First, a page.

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FAQ - Frequently Asked Questions

1.  What is the structure of U.S. higher education?
There are undergraduate and graduate degree programs.  Within undergraduate are associate's degrees (two years) and bachelor's degrees (four years).  At the graduate level are master's degrees, doctoral degrees and certificate programs.

Level Year in School U.S. Degree Saudi Equivalent
High School Grade 9 - Freshman
Grade 10 - Sophomore
Grade 11- Junior
Grade 12 - Senior
High School Diploma General Secondary Examinations Certificate
1st Year - Freshman
2nd Year - Sophomore
3rd Year - Junior
4th Year - Senior
Associate's Degree
Bachelor's Degree
Bachelor's Degree
Graduate 1st Year
2nd Year
3-8 Years
Master's Degree
Ph.D and certificate programs.

Master's Degree

 2.  Are "colleges" and "institutes" in the U.S. as good as "universities"?  
Degree-granting institutions, accredited by a U.S. Department of Education-approved accrediting organization, can be referred to by any of these terms. Colleges and institutes are not inferior to universities.  As a general rule, colleges tend to be smaller than universities and usually only offer undergraduate degrees, while universities offer graduate degrees.  Institutes often specialize in certain fields e.g. engineering, art, etc.

3.  What is a community college?
Community colleges provide two-year associate's degree programs as well as technical and vocational programs.  They can be public or private institutions and are sometimes called junior colleges or two-year colleges.  Tuition costs are often lower at two-year than at four-year institutions, and many have articulation/twining agreements to allow students in transfer programs to move easily into the third year of a bachelor's degree at a university.  A growing number of international students choose to study at community colleges.

4.  I am a Ministry of Higher Education (MOHE) scholarship recipient.  Where do I go for information and assistance?
Please refer to the MOHE website ( for up-to-date information as there are rules and regulations attached to scholarship programs. The MOHE provides an Admission Center to help scholarship recipients and it is important to follow the center's advice about MOHE-approved ESL schools and MOHE-approved universities.  Note: Procedures and requirements for MOHE scholarship recipients may be different from information presented in this FAQ section.

5.  When do I begin my search for universities in the States? 
It is recommend that you begin your search 12-18 months before your intended departure date. For example, if you plan to start study in the U.S. in September 2012, you should begin your search in June/July of 2011.

6.  How do I begin my search?  
Ask yourself a few questions:

  • What do I want to study?
  • Does my secondary school coursework prepare me for the demands of this major?
  • Can I meet admission requirements?
  • What kind of environment do I want to live in? (large city, small town, cold climate, close to family, etc.)
  • Do I want to go to a small (Under 5,000), medium (10,000+) or large (20,000+) school?
  • What is my budget and how much can my family afford?
  • Do I want to go to a private or public institution?
  • Do I want to attend a university that has services for international students?

There are some excellent websites that can help narrow your search. Information on college/university search engines is available at resources page  under Search Options, Colleges and Universities. If you wish to use a College Worksheet to organize your search, click here (PDF 10 KB).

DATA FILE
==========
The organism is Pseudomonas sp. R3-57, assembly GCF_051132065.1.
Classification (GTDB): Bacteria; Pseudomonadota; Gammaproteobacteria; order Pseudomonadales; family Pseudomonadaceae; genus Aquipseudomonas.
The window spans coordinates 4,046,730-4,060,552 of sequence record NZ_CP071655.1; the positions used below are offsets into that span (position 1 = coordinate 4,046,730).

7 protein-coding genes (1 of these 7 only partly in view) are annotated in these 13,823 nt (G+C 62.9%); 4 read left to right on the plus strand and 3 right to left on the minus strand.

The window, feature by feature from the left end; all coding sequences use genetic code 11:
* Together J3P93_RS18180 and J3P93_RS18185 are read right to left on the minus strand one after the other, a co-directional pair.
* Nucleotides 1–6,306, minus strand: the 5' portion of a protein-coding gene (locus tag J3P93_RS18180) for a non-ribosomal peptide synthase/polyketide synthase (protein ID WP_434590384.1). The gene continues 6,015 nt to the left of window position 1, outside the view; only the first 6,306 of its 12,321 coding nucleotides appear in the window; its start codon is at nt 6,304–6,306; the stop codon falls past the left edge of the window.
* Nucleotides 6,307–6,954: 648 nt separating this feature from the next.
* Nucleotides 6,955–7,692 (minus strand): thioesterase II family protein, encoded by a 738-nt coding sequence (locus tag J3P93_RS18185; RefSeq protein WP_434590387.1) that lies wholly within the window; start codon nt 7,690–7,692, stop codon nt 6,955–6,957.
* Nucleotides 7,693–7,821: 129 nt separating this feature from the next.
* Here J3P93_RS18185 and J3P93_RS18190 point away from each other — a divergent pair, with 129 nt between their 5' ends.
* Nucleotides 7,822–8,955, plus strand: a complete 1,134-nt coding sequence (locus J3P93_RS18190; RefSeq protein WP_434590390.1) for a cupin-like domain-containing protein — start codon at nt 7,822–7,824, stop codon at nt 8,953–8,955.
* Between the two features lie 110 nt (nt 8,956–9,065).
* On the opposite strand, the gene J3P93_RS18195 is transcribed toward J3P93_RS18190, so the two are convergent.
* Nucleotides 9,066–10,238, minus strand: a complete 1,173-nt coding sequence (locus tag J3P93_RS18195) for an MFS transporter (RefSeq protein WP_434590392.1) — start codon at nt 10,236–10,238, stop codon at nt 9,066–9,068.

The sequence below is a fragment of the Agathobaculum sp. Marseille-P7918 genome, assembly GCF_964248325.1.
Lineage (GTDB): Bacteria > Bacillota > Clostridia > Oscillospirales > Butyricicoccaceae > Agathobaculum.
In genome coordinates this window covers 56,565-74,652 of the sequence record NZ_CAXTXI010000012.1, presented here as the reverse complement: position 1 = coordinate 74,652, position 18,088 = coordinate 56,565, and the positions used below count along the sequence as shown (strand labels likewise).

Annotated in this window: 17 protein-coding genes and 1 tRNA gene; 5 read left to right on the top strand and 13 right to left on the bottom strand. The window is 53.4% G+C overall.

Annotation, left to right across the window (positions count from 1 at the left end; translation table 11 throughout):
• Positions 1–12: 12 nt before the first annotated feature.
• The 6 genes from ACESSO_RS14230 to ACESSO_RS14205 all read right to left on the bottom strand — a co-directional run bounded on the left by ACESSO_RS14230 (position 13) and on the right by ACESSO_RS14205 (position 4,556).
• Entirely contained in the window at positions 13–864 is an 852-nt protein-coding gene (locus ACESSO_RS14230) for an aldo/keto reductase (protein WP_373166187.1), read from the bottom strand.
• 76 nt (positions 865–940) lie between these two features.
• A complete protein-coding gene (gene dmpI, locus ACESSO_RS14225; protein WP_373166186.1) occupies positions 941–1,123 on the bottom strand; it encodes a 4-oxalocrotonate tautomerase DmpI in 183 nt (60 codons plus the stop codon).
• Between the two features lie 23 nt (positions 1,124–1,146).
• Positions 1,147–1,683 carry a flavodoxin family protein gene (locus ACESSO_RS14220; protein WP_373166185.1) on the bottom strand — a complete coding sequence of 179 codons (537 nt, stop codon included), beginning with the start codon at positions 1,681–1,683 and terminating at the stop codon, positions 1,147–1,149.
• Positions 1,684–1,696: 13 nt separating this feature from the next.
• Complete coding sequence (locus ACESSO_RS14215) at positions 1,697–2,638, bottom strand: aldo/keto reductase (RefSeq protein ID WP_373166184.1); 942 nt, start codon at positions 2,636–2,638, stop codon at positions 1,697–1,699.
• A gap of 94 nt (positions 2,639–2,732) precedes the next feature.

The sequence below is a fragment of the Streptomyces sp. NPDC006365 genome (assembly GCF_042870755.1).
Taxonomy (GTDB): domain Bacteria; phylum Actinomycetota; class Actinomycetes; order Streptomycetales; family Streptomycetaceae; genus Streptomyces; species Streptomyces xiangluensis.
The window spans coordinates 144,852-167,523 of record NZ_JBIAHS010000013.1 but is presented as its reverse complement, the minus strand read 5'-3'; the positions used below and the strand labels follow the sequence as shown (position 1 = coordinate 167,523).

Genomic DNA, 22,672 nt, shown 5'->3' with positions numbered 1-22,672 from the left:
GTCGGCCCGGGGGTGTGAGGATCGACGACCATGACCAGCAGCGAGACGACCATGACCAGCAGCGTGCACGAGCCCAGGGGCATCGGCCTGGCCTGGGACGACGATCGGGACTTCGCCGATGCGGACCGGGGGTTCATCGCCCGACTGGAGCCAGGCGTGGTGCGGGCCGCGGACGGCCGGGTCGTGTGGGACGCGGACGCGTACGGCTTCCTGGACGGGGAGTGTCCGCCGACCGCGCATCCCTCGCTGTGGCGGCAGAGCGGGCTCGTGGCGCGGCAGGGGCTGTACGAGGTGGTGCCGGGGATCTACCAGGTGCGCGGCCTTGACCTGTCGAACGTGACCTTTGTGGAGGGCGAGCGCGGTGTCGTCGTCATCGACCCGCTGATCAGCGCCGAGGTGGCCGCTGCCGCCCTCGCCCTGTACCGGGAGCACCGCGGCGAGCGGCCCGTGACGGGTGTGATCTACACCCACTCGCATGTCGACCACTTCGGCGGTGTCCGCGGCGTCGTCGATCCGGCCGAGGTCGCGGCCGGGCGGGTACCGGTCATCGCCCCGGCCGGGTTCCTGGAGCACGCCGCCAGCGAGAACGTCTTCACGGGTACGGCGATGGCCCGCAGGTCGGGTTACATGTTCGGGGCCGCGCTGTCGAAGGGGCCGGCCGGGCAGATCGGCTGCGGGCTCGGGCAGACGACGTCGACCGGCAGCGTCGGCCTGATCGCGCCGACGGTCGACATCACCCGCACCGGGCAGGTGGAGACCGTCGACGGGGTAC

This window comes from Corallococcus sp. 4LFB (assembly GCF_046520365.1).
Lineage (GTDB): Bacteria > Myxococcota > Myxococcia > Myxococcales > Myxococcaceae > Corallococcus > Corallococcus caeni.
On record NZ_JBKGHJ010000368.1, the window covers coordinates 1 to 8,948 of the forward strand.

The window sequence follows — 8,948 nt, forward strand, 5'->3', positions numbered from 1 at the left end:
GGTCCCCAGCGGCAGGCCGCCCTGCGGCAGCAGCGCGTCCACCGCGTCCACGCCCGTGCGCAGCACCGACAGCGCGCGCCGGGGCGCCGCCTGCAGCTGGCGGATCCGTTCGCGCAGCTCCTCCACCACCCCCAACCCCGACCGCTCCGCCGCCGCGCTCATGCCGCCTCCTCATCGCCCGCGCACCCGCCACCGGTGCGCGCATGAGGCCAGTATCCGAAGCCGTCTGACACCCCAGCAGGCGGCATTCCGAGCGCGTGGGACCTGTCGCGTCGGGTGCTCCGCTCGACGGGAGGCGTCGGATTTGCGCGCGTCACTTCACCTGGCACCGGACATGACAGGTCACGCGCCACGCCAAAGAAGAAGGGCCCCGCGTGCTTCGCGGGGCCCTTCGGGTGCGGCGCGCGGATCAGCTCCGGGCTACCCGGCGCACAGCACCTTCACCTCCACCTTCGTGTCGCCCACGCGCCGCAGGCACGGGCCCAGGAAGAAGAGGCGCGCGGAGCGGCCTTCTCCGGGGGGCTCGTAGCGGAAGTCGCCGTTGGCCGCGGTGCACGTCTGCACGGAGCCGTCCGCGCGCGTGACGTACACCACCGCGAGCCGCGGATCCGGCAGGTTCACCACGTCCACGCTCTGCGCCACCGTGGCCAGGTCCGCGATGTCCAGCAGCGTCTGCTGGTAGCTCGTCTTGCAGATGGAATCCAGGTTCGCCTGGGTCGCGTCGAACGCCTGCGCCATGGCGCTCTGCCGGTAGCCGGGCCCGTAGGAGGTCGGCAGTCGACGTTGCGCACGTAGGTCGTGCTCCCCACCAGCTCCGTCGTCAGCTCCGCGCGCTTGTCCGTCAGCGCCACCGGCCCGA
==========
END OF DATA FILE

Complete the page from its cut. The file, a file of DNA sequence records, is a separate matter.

7.  Can you give me a list of the top schools in business?
Many ranking lists are created by magazines and other publications.  No list has official status or is endorsed by the U.S. government.  Rankings are likely to be subjective and they are generally based on a wide range of criteria that do not necessarily include academic standards.  The more established rankings may give you a starting point for your decision, however, the "best" college or university for you will be based on many other factors, including how you feel about a program's potential to meet your needs. 

8.  How many universities should I apply to? 
If you have conducted thorough research with the Ministry of Higher Education Admission Center and/or an Education Advisor, you will probably only need to apply to 6-12 institutions. 

9.  What documents must I submit for admission to U.S. colleges and universities?
Individual institutions set their own admission requirements and application procedures.  Check college/university websites and/or printed application materials for details. You may be required to submit the following items before universities evaluate your application:

  • A completed application form
  • An application fee
  • Official copy of your academic transcripts stamped by the Ministry of Education.  If the transcript is not in English, then it needs to be translated by a Ministry of Higher Education-approved translator and then stamped by the Ministry of Education. 
  • An application essay
  • Two or three letters of recommendation.
  • Financial documents proving you have adequate funds, or a scholarship, to study in the U.S.
  • Official standardized test scores sent directly to the university from the testing company (TOEFL iBT/SAT/GMAT/GRE, etc.)

All items must be submitted according to application deadlines set by the college. Deadlines can range anywhere from 3 to 9 months before classes start.

10.  Which standardized tests will I be required to take?
Generally speaking, the TOEFL iBT is required of all international applicants, regardless of the intended field or level of study. Undergraduate students are often required to take the SAT Reasoning Test. Some competitive institutions require scores from the SAT Subject Tests. With the exception of GMAT for MBA programs, graduate students are almost always required to take the GRE General Test.  A few graduate programs will require scores from the GRE Subject Tests in addition to the GRE General Test.